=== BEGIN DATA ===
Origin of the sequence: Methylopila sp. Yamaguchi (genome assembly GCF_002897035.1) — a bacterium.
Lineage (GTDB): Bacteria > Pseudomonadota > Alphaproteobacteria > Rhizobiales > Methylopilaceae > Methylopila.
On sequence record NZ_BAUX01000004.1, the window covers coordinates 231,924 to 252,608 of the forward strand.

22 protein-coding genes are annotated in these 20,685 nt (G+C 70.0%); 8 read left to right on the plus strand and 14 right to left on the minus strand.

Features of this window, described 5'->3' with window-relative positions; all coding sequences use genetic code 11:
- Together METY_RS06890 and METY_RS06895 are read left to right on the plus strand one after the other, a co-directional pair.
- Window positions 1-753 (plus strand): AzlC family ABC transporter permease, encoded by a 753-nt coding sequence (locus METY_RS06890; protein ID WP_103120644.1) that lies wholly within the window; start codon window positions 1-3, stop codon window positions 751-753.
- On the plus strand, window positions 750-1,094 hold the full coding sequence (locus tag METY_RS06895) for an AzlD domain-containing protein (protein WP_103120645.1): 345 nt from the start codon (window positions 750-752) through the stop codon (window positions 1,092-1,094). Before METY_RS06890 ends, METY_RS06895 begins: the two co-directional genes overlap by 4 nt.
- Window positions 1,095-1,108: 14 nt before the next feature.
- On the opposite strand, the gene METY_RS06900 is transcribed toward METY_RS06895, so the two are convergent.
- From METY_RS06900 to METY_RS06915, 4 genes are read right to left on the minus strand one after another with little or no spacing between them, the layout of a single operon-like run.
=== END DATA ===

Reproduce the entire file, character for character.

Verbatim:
Origin of the sequence: Methylopila sp. Yamaguchi (genome assembly GCF_002897035.1) — a bacterium.
Lineage (GTDB): Bacteria > Pseudomonadota > Alphaproteobacteria > Rhizobiales > Methylopilaceae > Methylopila.
On sequence record NZ_BAUX01000004.1, the window covers coordinates 231,924 to 252,608 of the forward strand.

22 protein-coding genes are annotated in these 20,685 nt (G+C 70.0%); 8 read left to right on the plus strand and 14 right to left on the minus strand.

Features of this window, described 5'->3' with window-relative positions; all coding sequences use genetic code 11:
- Together METY_RS06890 and METY_RS06895 are read left to right on the plus strand one after the other, a co-directional pair.
- Window positions 1-753 (plus strand): AzlC family ABC transporter permease, encoded by a 753-nt coding sequence (locus METY_RS06890; protein ID WP_103120644.1) that lies wholly within the window; start codon window positions 1-3, stop codon window positions 751-753.
- On the plus strand, window positions 750-1,094 hold the full coding sequence (locus tag METY_RS06895) for an AzlD domain-containing protein (protein WP_103120645.1): 345 nt from the start codon (window positions 750-752) through the stop codon (window positions 1,092-1,094). Before METY_RS06890 ends, METY_RS06895 begins: the two co-directional genes overlap by 4 nt.
- Window positions 1,095-1,108: 14 nt before the next feature.
- On the opposite strand, the gene METY_RS06900 is transcribed toward METY_RS06895, so the two are convergent.
- From METY_RS06900 to METY_RS06915, 4 genes are read right to left on the minus strand one after another with little or no spacing between them, the layout of a single operon-like run.